The L2 Reference sits at the top of Lamm Industries' preamplifier line. According to the manual, its "unique" circuitry uses specially selected, superlinear, high-voltage MOSFET transistors that ensure class-A operation from input to output, with no overall negative feedback at any stage. All stages, including the high-current output buffers, are single-ended.
As part of my employer's never-ending attempts to transform me from an engineer into a manager, I am constantly being sent to seminars and courses, some of which are eminently practical—like "Managers and the Law," which taught us how to avoid getting ourselves and our company sued. Others are more esoteric, like a recent seminar on "paradigm shifts." A paradigm shift, we were told, is a fundamental change in the way we look at things, arising from a change in a belief so inherent that it's unconscious.
I've been attending the annual Consumer Electronics Show for years, and usually come away with the impression that there are too many "me-too" products. I see a numbing similarity of approach of manufacturers within a chosen discipline: solid-state power amps in black and silver bristling with heatsinks, single-ended triode amps with their glow reflecting from bronze or wood panels, MCPU/DSP-centered devices with sleek, flat cases and intimidating remote controls, etc.
There's a whorish aspect to reviewing that some readers and industry critics never tire of mentioning, as if they've stumbled onto some great revelation: that we writers seem to flit from new product to new product, sometimes gushing like cracked fire hydrants over one amplifier one month, only to gush over another amp the following month.
It's a reviewer's privilege to be able to switch back and forth between tube and solid-state gear (or combinations thereof) as the mood or the assignment moves him. Still, I find I'm inevitably drawn back to the Epicurean delights of triode tube gear. When done right, there's an alluring musicality to it, like the breath of life. However, in any tube vs solid-state contest, the relative tradeoffs between tone and resolution—sweetness and articulation, euphony and frequency extension—must be taken into consideration.
Audio Research's first 21st-century, audiophile-quality line-stage preamplifier combines retro-tech vacuum-tube amplification and power-supply circuitry with innovative, remote-controlled gain, balance, tape monitoring, and signal routing. The price is also 21st-century: $9995. As in ARC's Reference phono section, the Reference Two's pair of vertically mounted circuit boards results in a single, relatively tall chassis.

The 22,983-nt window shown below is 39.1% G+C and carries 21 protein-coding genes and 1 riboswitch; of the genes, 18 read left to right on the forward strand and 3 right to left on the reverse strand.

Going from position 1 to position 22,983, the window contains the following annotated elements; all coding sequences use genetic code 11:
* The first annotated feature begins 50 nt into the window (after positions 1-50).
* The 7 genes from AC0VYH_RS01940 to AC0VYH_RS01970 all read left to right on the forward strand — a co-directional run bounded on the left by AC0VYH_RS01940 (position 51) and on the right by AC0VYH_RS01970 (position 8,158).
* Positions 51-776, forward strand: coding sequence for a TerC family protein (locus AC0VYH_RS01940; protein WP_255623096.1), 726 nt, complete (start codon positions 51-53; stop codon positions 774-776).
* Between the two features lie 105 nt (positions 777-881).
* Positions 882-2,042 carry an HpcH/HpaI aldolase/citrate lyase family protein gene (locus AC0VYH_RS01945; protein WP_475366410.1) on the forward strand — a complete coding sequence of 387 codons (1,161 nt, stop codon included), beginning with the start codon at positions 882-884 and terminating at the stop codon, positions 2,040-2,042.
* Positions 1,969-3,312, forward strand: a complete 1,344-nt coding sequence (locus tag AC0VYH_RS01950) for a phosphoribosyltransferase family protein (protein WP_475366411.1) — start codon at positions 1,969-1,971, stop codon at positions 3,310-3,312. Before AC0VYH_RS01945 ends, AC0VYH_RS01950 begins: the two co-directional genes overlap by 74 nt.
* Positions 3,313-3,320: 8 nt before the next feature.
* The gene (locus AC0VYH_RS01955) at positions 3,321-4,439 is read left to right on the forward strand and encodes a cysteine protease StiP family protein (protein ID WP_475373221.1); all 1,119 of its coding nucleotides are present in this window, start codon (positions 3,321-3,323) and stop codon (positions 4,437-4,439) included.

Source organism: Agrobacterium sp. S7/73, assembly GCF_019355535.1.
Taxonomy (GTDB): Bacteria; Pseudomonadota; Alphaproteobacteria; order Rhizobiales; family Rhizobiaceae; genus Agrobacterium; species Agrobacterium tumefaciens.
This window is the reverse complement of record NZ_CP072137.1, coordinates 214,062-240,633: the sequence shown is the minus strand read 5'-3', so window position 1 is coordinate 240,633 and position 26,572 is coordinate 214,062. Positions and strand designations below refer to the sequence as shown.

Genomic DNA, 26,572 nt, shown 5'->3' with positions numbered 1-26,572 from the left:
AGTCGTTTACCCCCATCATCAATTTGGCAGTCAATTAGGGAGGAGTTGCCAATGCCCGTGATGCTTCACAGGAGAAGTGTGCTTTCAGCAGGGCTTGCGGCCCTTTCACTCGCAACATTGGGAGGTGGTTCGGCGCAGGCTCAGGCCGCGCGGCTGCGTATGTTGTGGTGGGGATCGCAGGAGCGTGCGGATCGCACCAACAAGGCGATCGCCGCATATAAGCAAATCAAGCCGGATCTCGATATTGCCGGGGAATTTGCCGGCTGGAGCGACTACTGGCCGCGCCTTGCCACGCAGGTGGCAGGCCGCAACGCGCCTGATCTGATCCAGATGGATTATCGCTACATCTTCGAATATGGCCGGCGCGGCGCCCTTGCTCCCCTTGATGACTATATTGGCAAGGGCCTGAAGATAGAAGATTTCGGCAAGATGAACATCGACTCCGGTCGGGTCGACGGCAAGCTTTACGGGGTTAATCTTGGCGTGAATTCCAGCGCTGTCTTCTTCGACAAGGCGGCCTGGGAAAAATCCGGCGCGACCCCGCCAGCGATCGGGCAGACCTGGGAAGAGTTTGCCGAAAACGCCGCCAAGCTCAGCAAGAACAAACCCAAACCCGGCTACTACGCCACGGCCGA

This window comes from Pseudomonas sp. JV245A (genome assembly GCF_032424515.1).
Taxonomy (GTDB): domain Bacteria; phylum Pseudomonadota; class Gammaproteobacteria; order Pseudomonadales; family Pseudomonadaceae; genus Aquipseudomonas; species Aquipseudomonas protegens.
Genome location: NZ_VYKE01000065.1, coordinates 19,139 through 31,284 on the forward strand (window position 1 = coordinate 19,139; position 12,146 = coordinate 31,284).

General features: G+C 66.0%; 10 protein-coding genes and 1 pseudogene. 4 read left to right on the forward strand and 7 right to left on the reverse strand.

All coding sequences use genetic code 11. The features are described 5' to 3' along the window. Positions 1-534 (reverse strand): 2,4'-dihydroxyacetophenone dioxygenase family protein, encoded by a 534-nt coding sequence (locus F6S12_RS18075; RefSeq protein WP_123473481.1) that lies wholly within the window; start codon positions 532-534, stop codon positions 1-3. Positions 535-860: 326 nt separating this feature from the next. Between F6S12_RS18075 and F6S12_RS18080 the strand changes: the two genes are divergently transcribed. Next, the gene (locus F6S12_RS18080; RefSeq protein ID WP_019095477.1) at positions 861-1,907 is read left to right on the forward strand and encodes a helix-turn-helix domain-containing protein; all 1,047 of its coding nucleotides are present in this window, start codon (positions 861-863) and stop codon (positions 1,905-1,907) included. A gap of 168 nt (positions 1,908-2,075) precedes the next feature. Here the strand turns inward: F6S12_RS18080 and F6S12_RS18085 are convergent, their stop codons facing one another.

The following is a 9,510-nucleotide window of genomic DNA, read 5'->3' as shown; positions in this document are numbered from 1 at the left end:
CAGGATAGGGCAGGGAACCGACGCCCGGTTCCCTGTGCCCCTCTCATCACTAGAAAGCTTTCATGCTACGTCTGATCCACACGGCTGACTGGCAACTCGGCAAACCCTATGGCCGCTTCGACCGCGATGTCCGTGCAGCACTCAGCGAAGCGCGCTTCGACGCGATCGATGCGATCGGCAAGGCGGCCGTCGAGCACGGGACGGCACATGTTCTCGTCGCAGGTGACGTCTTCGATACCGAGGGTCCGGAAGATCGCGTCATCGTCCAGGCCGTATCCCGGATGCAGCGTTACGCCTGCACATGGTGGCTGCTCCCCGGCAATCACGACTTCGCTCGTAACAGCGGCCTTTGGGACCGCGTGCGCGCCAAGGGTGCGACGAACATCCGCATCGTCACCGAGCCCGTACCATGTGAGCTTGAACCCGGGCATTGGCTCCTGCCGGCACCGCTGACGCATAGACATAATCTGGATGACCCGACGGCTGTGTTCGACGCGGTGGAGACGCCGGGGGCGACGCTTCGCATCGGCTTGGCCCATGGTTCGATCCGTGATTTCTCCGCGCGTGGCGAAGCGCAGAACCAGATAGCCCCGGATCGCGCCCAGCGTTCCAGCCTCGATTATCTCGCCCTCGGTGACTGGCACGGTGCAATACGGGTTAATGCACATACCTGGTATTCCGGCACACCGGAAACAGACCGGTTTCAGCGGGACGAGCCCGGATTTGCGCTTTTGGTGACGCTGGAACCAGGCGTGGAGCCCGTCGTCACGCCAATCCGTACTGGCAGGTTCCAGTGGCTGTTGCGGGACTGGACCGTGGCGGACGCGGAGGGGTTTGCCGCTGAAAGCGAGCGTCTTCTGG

Ideally, through the medium of a synergistically balanced set of high-resolution components, we seek to re-create an acoustic event with a palpable sense of realism—as in timbre, dynamics, room cues, and dimensionality. Have I ever experienced a system commensurate with the experience of sitting 12th-row-center at Carnegie Hall for Boulez conducting Stravinsky? Close, but...
This is an era in which products and websites are "launched," but in the past two years Herron Audio has sort of oozed its way into the public ear. With little visible promotion or splashy advertising, Herron is now spoken of within an ever-widening audiophile circle.
I suppose that most high-end designers dream about making a Statement Product—their best effort, without regard for price. Victor Khomenko, majordomo of Balanced Audio Technology, got the bug and came up with the VK-50SE. This hugely full-functioned line-stage preamp derives its Special Edition (SE) moniker from the eight hot-running, super-hush-hush Russian 6H30 Reflector SuperTubes that populate the circuit board.
While high-priced equipment can easily acquire stature on grounds of outright performance and physical appearance, we critics have more admiration for genuine achievement at lower price levels. One such product was the all-triode SP8 preamplifier from Audio Research, launched back in 1982 and priced at $1400. This classically tasteful preamplifier came equipped with a medium-sensitivity phono equalizer and the usual tape and line inputs.
"It costs as much as a car—and not a used jalopy, either." That's what goes through your head as you contemplate this magnificent $20,190 piece of audio jewelry. I don't mean "jewelry" pejoratively; the tubed Jadis RC JP80 MC Mk.II is a gorgeous, gleaming hunk of retro-looking machinery. Two hunks, actually: an equally large remote power supply is connected via an umbilical cord terminated with an elbow connector the size of house plumbing.
They say you never forget your first time. For me, it was an Audio Research SP-6B that had been heavily modified by Analogique in NYC—which meant, among other things, that yellow capacitors shunted other yellow capacitors all the way up to the top plate. That first taste of the High End—prior to that, you might say my face had been pressed against the window—was definitely love at first listen. That SP-6B was warm yet detailed, and I ended up building a system around it that at least one friend described as a huge musical wet kiss.
Almost two years ago, Conrad-Johnson's Lew Johnson came to Santa Fe while visiting his western dealers. We were chatting about acquaintances in the industry as I showed him the new house I'd barely moved into when he spread a blueprint across a stack of record boxes and showed me a design for a new product.
One memorable afternoon during HI-FI '97, Kathleen and my pudgy little self were hustling down the crowded corridors of San Francisco's venerable St. Francis Hotel, trying to make the Nagra press event. The Nagra suite was crowded with buzzing journalists, their anticipation palpable—the new Nagra PL-P preamplifier was about to enjoy its official debut. Suddenly the door to the demo room flew open. The vacuum created by the stampeding hordes nearly sucked the hors d'oeuvres off the table.